So Steven Smith, David Warner, and Cameron Bancroft have all received a one year and nine month ban, respectively, from Cricket Australia because of admitting to ball tampering.
The cricket world vilified them when they got the ICC punishment, and then sympathized with them when Cricket Australia gave them the longer bans and they all came out crying in their post-ban pressers.
Now, here’s the thing about ball tampering, it has always existed in cricket and it will do so in the future.
The ICC has made the game as batsmen-friendly as possible with no balls, limited number of bouncers per overs, and free hits, to name a few.
There are no laws on switch hits or the number of slogs a batsman can attempt in an over, to put things into perspective.
Only a bowler that bowls in excess of 140 km/h can get the ball to reverse swing once the ball has gotten old and has been made rough on one side and shiny on the other.
The ball, almost 90% of the time, needs to be tampered with to get one side rough and it would not be false to say that this is an art.
The ICC and the cricket boards all know about it and are lenient towards it given how marginalized fast bowlers have become. It is, however, the TV broadcasters that police ball tampering more than anyone, so rest assured, if this series was taking place in Australia, the chances of the Bancroft footage being shown would be zero.
The argument can be made that it goes against the spirit of the game, which is meant to be played fair and played hard, which is a motto of the Australians and their cricket.
Because the Australians were caught here and then decided to have a special press conference where they admitted to cheating, the Australian PM decided to get involved, and hence the Australian board acted.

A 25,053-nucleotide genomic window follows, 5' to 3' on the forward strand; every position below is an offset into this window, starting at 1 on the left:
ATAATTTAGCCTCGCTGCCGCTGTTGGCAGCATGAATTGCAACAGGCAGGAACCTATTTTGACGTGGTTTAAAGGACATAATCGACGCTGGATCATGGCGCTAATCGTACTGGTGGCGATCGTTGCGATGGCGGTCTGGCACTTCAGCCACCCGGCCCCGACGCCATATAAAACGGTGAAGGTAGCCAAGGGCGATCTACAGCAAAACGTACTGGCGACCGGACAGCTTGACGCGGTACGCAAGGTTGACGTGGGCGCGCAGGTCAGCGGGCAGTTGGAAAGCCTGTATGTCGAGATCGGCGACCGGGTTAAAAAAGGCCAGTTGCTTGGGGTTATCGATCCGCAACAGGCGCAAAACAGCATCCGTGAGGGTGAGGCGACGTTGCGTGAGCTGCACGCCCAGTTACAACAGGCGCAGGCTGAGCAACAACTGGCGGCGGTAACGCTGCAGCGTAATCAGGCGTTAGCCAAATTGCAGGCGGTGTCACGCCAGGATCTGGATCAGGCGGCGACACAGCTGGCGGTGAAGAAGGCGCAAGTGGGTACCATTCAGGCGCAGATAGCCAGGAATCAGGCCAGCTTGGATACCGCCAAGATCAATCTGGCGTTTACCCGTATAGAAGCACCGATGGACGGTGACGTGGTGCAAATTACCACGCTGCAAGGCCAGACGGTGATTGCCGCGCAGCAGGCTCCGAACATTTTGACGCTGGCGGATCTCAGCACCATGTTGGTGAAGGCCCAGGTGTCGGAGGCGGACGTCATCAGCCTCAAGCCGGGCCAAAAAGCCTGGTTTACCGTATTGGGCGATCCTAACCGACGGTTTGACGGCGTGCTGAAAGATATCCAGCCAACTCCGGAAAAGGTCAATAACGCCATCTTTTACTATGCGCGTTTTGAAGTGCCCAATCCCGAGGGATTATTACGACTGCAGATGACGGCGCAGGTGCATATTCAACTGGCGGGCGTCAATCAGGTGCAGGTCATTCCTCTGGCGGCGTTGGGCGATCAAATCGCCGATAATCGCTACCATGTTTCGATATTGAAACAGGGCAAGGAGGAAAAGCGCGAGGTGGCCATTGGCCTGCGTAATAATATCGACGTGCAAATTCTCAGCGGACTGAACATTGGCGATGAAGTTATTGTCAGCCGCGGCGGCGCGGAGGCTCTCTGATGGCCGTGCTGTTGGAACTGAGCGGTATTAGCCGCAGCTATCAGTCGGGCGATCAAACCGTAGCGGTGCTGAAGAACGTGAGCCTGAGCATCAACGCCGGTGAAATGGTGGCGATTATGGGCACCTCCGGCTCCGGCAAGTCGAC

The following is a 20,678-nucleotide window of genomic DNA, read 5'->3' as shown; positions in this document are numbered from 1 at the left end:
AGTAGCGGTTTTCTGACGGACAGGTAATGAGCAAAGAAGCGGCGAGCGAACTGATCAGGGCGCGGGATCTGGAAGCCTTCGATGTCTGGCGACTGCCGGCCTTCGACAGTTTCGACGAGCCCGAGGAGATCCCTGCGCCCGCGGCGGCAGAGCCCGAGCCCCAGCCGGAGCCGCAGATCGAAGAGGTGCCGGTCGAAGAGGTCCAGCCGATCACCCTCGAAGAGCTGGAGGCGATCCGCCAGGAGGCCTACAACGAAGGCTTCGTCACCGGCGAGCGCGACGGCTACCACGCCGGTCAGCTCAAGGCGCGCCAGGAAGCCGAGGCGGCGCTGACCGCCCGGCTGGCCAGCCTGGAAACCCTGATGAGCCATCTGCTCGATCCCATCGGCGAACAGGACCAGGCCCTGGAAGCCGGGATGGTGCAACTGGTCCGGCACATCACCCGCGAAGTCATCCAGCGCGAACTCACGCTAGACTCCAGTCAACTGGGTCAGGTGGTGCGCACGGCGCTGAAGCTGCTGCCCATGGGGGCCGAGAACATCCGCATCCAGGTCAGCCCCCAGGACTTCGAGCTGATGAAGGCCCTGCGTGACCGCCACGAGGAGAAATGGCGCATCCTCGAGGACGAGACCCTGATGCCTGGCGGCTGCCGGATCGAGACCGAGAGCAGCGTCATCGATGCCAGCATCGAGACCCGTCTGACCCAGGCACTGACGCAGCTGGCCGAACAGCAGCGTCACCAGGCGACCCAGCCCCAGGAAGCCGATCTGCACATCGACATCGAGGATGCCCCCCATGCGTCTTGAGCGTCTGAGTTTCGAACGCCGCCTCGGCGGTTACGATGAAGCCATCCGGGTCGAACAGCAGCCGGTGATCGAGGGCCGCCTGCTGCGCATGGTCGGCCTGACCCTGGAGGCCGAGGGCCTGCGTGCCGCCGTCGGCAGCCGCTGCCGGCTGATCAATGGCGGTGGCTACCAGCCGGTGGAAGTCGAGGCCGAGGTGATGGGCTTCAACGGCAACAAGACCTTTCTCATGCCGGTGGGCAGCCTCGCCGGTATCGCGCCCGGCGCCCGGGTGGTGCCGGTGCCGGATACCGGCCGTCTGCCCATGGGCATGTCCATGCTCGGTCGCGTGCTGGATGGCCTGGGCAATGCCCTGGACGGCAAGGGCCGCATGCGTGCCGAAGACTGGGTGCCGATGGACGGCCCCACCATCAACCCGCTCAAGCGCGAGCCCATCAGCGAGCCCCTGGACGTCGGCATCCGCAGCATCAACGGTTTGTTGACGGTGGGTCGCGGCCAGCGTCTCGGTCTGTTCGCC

The game has bigger problems at hand like betting, franchise T20 cricket killing Tests, and the game becoming less and less global with the rise of India’s financial dominance in cricket
So, because the players admitted to cheating, including the captain, that is when the country’s pride took a hit and the events that followed almost became mandatory.
When ball tampering takes place, the whole team, especially the leadership core, knows about it. Almost all teams with express fast bowlers do it and will do it in the future for reverse swing. The talk should be about why it’s not legalized yet.
The game has bigger problems at hand like betting, franchise T20 cricket killing Tests and their interest, and the game becoming less and less global with the rise of India’s financial dominance in cricket.
As for Smith, Warner, and Bancroft, they could have handled the situation better, not done that presser, and perhaps let the ICC give the fines and bans.
They can just see how India dealt with the situation when Tendulkar was accused of ball tampering.
Or how the South Africans dealt with the recent accusation of Faf du Plessis tampering the ball.
You could say Smith did a very un-Australian thing by taking the blame and the whole leadership core in trying to save Bancroft’s young career. But it clearly backfired.
And perhaps it was a long time coming, given how the Aussies have always been the ones accusing others of ball tampering and illegal actions.
Shahnoor Rabbani is a radio show host, and cricket commentator at Radio Shadhin 92.4 FM.